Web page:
Demon’s Souls review (PS5)

The biggest system exclusive at launch for the PlayStation 5 is Demon’s Souls – read on to find out why this is a must-have title if you managed to snag a PS5 early.

For many, FromSoftware really rose to prominence with their Dark Souls trilogy, but long time fans started off on the PlayStation 3 with Demon’s Souls – which was much more of a niche title than the Dark Souls games become. It was a brilliant game though, so it feels like a wonderful sign of respect that it’s getting its time in the spotlights now, at the start of a new era.

To illustrate how much of a lasting impact the original game had, it’s fun to point out that it made headlines when the online servers for the game were closed down as late as 2018, when the PlayStation 4 was already nearing the end of its lifecycle. In a twist of fate, it happened around the same time that Bluepoint games released their PS4 port of Shadow of the Colossus – and now we know that they then diverted their focus towards Demon’s Souls.

demon's souls

This PlayStation 5 iteration of Demon’s Souls feel nearly identical to the PS3 classic in terms of gameplay, right down to the design of the levels and how you’ll combat enemies or find useful pickups. The fact that it still feels great is a testament to how well this game was designed in the first place, with your inventory being the only place that received a real overhaul – and it’s a change for the better, making it far easier to use than on the PS3. The user interface was changed as well, but it doesn’t affect gameplay and the new look is more down to personal preference than anything.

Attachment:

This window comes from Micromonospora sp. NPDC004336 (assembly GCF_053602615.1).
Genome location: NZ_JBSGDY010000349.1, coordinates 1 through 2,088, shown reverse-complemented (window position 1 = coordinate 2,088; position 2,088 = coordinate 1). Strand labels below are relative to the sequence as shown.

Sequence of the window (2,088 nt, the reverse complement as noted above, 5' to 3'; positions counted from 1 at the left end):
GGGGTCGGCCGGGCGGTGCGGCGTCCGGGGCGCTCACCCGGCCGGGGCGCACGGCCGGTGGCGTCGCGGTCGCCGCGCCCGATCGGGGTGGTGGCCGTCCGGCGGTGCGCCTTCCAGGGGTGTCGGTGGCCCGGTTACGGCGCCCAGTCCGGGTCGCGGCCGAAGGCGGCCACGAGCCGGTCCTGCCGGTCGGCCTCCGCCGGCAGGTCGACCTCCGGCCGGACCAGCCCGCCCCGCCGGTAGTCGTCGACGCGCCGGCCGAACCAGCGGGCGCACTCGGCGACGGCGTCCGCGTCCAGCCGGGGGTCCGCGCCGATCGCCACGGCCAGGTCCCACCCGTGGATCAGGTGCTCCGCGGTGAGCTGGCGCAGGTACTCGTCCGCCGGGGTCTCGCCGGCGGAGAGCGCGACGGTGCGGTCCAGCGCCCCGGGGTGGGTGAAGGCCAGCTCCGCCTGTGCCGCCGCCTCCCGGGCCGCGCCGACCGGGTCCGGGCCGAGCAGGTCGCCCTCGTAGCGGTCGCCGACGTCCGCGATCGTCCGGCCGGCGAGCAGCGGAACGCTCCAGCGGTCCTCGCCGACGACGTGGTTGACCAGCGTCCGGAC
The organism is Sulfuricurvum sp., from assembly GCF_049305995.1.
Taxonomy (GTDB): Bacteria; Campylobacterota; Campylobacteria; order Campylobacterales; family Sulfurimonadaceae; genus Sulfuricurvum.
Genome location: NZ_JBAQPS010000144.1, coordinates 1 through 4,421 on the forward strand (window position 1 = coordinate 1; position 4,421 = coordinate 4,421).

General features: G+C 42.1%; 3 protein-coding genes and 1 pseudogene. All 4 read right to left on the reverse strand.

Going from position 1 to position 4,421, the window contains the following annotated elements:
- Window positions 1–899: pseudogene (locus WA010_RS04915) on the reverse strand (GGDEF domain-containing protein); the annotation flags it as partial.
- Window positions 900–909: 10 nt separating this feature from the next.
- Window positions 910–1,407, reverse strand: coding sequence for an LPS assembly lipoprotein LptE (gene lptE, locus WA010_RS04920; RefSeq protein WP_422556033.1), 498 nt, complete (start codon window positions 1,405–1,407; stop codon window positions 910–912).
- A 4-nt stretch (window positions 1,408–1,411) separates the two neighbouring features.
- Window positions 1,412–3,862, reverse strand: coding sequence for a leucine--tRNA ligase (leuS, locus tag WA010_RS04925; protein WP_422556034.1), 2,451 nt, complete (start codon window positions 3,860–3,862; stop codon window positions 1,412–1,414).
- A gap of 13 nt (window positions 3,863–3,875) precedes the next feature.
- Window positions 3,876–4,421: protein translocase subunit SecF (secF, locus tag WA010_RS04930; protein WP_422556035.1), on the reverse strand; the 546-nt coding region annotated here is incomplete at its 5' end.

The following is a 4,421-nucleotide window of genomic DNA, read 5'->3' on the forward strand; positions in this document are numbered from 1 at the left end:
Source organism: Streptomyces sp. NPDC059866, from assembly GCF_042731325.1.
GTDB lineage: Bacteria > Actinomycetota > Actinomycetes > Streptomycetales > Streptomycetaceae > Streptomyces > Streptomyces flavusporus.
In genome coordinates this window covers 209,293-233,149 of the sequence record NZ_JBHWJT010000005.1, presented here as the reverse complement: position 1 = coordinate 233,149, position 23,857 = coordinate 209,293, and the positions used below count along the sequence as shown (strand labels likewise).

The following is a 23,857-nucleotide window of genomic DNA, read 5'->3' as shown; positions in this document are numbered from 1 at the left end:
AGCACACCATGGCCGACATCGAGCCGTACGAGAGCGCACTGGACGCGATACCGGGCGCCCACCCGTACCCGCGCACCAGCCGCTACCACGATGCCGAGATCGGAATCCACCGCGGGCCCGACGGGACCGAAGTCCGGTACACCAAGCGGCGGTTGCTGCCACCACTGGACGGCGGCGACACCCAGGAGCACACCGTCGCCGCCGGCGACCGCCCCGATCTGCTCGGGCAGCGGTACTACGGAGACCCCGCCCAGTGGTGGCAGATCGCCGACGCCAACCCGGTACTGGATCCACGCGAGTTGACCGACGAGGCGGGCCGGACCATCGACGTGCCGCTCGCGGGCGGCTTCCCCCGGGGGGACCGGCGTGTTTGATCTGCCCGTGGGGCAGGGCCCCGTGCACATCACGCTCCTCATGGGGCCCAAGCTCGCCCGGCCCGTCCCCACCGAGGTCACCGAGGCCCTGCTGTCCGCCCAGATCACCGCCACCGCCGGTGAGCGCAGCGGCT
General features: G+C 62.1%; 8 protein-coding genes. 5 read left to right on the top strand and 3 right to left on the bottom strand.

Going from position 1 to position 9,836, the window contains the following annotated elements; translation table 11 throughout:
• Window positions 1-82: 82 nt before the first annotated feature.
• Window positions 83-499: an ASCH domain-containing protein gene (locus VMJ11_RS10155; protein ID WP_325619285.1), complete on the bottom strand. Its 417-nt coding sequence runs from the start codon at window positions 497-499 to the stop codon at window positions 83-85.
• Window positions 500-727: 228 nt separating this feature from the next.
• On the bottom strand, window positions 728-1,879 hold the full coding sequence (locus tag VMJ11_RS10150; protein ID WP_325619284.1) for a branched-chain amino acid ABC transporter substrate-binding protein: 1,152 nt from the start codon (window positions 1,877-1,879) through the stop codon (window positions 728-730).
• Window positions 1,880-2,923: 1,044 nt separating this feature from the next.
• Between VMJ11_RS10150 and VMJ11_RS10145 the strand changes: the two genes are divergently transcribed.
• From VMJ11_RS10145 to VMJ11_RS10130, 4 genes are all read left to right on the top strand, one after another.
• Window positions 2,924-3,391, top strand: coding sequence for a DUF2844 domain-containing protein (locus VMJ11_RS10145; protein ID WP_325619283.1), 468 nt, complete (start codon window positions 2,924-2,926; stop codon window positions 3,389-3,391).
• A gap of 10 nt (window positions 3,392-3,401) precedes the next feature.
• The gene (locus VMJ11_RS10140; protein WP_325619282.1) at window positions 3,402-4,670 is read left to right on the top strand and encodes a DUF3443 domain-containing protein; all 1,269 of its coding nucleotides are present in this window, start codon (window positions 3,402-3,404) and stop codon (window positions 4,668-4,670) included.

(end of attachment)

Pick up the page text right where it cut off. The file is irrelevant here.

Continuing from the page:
Demon’s Souls makes its biggest strides forward in the audiovisual department – this is a fantastic looking game and a great showcase for what the PS5 can do. As we’ll often see in this new generation of consoles, the difference is often in the little details – like reflective surfaces, small particles of light that pierce the sometimes dark areas you traverse, and gorgeously detailed environments and enemies. The game has a performance mode and a cinematic mode that renders the game in a 4K resolution, and although it feels a bit strange that we’re already sacrificing framerate for visual fidelity (or vice versa), the game looks wonderful in either mode.

demon's souls3

This is also a bigger scale production than the first release if terms of sound and music design, and a game you’ll want to hook up to your amplifier if you have that option. The new orchestral music is fantastic and gives an epic feel to the adventure and boss fights in particular, and the game has some fantastic surround sound that makes the most of your setup if you have it – if you don’t, then I recommend a good headset to appreciate all the subtle touches in 3D audio.

Besides the audiovisual boost, Demon’s Souls also features technical improvements in the sense that load times has been dramatically improved, despite the fact that so much additional detail was crammed into everything you see on screen. And because performance is excellent – even in 4K – the combat in this action RPG still feels great – perhaps even more so thanks to the PS5’s new controllers.

But although this is a great game, I’m not sure it’s the system seller that the new God of War or even Ratchet & Clank would have been – mainly because it’s essentially an existing game that just happens to look and sound wonderful by making use of the new tech. It may not be as fresh of an experience, but it’s certainly the title to get if you’re looking for something to showcase your PS5 with, even if beneath the surface it’s the reincarnation of one of the PS3’s best games and nothing more. That’s okay with us.

Score: 9.0/10

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